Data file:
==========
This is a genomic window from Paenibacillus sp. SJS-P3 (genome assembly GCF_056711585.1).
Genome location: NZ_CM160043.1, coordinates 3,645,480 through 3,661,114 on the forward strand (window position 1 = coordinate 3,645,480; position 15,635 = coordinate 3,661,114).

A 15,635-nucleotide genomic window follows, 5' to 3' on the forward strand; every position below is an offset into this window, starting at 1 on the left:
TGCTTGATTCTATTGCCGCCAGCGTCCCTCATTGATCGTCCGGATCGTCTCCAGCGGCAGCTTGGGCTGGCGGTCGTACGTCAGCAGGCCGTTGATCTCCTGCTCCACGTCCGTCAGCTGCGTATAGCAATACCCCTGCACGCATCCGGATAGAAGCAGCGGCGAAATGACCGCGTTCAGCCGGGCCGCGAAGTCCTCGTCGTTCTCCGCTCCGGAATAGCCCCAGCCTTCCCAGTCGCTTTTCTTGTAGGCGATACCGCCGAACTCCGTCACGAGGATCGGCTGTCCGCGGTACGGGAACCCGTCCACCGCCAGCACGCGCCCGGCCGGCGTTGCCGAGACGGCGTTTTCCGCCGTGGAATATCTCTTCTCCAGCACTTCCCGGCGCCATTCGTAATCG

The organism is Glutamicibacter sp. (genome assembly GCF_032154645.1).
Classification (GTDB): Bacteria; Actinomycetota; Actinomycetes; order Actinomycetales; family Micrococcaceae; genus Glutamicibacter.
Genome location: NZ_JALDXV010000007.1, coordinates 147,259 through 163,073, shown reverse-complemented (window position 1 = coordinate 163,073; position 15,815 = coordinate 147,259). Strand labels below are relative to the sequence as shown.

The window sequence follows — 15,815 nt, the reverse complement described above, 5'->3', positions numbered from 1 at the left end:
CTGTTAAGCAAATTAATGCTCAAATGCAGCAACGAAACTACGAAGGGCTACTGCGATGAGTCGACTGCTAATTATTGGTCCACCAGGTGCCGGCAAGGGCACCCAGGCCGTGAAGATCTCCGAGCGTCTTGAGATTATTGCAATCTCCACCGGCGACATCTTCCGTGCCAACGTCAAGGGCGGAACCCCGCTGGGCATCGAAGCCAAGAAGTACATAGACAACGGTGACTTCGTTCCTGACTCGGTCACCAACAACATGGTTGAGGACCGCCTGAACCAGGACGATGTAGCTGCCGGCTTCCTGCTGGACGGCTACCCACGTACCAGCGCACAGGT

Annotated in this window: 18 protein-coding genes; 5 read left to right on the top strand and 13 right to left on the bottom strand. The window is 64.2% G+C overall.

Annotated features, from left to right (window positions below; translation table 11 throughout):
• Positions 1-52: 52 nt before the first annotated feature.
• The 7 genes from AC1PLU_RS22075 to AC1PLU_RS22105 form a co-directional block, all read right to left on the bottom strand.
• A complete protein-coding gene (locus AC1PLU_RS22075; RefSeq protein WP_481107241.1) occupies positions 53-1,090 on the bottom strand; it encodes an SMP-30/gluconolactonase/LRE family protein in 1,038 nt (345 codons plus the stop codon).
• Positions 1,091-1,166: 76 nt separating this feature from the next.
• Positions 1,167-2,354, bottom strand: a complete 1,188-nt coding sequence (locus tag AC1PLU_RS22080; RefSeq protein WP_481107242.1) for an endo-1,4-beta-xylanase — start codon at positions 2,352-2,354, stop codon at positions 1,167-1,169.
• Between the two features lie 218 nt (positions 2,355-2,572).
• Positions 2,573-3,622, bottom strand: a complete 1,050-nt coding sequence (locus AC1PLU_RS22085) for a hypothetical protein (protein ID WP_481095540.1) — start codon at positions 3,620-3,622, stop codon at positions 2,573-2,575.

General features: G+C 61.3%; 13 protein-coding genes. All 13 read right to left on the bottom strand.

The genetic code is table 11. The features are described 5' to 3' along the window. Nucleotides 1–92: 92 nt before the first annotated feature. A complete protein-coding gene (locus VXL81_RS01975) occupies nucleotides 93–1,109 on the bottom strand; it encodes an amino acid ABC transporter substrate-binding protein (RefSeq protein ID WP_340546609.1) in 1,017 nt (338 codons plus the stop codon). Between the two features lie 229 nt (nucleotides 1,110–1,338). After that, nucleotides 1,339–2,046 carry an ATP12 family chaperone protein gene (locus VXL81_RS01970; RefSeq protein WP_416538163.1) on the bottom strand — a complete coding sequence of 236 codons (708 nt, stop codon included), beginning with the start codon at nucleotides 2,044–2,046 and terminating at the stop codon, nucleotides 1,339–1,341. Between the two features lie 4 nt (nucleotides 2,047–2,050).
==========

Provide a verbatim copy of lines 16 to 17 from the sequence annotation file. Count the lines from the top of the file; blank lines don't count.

• Positions 1,167-2,354, bottom strand: a complete 1,188-nt coding sequence (locus tag AC1PLU_RS22080; RefSeq protein WP_481107242.1) for an endo-1,4-beta-xylanase — start codon at positions 2,352-2,354, stop codon at positions 1,167-1,169.
• Between the two features lie 218 nt (positions 2,355-2,572).